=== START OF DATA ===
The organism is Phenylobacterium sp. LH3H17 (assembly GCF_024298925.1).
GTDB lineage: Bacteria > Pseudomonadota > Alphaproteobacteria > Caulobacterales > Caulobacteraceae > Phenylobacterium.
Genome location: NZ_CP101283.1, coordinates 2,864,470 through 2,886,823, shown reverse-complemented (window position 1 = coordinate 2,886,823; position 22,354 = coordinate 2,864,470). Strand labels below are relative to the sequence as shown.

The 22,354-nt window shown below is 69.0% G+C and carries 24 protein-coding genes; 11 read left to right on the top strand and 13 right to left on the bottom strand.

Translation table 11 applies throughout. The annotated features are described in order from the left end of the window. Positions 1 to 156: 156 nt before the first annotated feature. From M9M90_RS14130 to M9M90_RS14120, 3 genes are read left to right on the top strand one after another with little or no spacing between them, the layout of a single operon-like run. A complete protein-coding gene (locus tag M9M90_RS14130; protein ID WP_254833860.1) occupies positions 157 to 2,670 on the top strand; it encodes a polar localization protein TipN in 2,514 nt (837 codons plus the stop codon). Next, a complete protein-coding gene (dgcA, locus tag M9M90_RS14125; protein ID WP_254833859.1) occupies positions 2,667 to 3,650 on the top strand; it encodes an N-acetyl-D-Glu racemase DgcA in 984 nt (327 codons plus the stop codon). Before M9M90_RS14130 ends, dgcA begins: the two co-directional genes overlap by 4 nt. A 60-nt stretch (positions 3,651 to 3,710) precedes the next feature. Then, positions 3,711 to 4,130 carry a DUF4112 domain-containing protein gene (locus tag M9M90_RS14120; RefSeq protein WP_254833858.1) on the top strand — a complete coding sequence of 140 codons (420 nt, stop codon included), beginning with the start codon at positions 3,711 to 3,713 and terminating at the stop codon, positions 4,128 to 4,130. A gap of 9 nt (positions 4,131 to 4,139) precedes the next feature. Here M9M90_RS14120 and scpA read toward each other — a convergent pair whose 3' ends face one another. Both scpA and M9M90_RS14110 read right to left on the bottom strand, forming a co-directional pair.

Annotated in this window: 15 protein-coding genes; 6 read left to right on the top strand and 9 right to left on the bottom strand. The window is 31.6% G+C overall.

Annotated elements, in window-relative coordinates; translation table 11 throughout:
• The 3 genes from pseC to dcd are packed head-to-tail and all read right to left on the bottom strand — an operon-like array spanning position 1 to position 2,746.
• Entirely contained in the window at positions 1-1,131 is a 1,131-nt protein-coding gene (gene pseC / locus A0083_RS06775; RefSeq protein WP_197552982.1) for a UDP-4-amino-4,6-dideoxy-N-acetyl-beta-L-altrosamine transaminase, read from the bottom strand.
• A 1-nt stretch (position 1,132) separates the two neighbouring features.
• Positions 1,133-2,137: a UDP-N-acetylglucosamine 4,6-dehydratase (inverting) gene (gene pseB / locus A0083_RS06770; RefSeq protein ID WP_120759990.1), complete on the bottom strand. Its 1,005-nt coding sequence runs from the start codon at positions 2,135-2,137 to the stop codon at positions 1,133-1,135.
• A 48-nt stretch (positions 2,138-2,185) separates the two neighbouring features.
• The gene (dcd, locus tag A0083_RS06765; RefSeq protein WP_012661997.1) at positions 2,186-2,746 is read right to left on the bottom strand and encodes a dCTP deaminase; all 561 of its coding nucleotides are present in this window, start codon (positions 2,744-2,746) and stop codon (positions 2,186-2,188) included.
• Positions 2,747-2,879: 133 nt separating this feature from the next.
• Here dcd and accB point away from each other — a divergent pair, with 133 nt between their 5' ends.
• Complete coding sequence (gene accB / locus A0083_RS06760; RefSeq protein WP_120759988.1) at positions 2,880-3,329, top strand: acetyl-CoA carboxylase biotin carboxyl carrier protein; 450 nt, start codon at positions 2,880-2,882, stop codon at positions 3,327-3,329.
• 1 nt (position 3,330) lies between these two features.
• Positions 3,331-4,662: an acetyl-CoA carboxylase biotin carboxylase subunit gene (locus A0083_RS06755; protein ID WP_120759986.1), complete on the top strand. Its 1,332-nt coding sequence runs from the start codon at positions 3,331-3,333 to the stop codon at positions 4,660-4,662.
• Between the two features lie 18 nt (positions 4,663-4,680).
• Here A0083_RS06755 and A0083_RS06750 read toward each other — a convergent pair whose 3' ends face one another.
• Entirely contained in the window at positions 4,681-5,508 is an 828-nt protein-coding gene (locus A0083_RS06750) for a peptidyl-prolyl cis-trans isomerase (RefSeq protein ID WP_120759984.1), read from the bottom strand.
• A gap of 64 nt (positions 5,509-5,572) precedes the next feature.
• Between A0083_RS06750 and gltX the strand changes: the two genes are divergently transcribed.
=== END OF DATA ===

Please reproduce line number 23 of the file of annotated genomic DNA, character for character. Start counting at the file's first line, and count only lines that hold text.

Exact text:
• Between A0083_RS06750 and gltX the strand changes: the two genes are divergently transcribed.